- Career Corner
Ethical behavior in workplace is desirable, necessary
by Michael Kinsman
"What was the person in HR supposed to do?" Ruddy says. "Should she violate the law to accommodate this woman, although no one would probably ever know it? Or should she risk offending someone in the company who might be in a position of power?"
The HR person chose to deny the request - and the employee went straight to the CEO to appeal.
"Fortunately, the CEO stood behind the HR decision," Ruddy says. "If he'd made an exception and allowed her the stock options, it could have caused real problems."
Ruddy, president of the nonprofit World at Work benefits and compensation association in Scottsdale, Ariz., says this story illustrates how the seemingly insignificant decisions we make every day test our ethics.
HR employees, especially, must be constantly aware of the ethical decisions that are part of their jobs, says Roy Burchill, senior manager for compensation and benefits for Accredited Home Lenders in San Diego.
For example, Burchill says criminal background checks sometimes reveal minor crimes that individuals didn't report on their job applications.
"It's usually not a crime that would stop us from hiring them," he says. "But the fact they lied on their application raises a lot of red flags. We are then in a position of deciding whether we would hire this qualified person knowing that they might wind up lying to us down the road. It's a powerful ethics issue that we face."
Ruddy says that too often we treat ethics as a theoretical concept but that ethical issues surface in our jobs regularly.
While chief executives need to assume responsibility for creating a culture of ethical behavior, that task cannot be left to them alone, says Ruddy. "Ethical issues pop up all over the company, to everyone," she says.
In a survey of 418 World at Work members who work in human resources, 65 percent said they face ethical dilemmas in their jobs at least once a month, with 19 percent reporting ethical issues surfacing at least once a day.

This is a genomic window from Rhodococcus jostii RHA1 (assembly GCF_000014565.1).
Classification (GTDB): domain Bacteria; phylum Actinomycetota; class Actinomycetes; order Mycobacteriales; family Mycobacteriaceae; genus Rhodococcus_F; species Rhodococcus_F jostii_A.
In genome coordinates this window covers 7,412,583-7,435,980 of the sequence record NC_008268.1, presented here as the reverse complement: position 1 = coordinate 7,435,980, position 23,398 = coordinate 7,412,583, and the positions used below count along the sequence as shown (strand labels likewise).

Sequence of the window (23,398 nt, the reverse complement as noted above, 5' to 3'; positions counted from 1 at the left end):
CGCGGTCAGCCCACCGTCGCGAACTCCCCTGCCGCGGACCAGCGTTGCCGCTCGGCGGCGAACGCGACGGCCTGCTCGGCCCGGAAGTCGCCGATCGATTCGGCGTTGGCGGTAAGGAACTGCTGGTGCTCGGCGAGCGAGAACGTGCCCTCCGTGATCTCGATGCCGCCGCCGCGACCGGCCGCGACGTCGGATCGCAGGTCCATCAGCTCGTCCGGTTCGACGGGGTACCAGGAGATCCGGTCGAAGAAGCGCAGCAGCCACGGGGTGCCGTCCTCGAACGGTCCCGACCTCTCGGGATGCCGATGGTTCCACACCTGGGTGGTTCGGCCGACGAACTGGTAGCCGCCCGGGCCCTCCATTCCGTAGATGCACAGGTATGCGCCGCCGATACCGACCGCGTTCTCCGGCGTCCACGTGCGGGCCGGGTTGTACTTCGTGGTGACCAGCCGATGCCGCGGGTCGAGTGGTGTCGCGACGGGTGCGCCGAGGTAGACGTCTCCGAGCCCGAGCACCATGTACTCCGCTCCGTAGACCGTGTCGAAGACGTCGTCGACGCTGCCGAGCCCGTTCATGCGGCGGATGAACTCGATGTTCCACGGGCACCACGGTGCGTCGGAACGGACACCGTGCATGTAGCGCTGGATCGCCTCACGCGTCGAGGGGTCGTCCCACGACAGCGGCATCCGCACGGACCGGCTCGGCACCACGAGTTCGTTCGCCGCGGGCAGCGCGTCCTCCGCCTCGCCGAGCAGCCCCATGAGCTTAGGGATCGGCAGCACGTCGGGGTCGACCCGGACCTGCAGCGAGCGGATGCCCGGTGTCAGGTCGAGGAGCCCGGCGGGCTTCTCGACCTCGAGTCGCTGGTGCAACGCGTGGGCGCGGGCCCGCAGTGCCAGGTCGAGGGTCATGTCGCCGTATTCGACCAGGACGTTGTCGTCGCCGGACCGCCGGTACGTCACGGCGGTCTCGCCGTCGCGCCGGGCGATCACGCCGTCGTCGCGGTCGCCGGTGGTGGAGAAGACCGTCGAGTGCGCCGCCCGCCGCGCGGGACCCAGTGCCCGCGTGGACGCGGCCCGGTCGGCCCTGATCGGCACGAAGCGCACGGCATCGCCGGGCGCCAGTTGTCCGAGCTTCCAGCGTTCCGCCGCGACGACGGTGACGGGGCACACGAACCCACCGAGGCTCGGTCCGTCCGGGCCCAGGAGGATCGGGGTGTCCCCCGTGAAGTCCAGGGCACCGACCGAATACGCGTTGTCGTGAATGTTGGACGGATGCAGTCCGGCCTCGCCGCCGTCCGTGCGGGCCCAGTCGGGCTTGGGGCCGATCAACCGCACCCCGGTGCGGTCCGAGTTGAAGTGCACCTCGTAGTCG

"These can be very subtle and seemingly insignificant, but they are all important in how you handle them," Ruddy says.
Increasingly, she says, ethics questions surface in human resources departments because they deal with real-life problems.
"A lot of people look to HR as the ethics police," says Burchill. "They want to trust HR and want to have the people there handle ethics issues."
Burchill says that puts added pressure on HR employees to be candid and fair when handling personnel issues. Notable corporate ethical lapses over the past few years have created an atmosphere in which companies talk about ethics more and the behavior they expect from their employees, he says.
Ruddy says there are some powerful incentives for companies to promote ethical workplaces. She says that public companies who suffer ethics problems can see their stock prices decline for up to six months after the public learns of unethical behavior.
And a study from the Walker Loyalty Institute of Indianapolis finds that 42 percent of workers take ethics into account before accepting a job with a particular company.
Yet, Ruddy fears, companies just don't pay proper attention to cultivating an ethical atmosphere inside their companies.
"It's not enough just to have a policy, you have to make sure everyone knows what it is and how to apply it," she says. "Companies have policies buried in documents and think that's enough. You must educate and remind workers when you see behaviors that are not what you want. You can't expect people to be ethical unless you tell them what is acceptable and what isn't and live up to that every day in your own actions."
Burchill says his companies and others have set up third-party reporting options, allowing people to anonymously report ethical lapses or inappropriate conduct.
"A lot of issues that get reported are not ethics-related, but it's good to have a forum where people can vent their complaints," he says.
But it's also important that workers know the difference between acceptable and unacceptable behavior on the job and can report violations when they see them.
© Copley News Service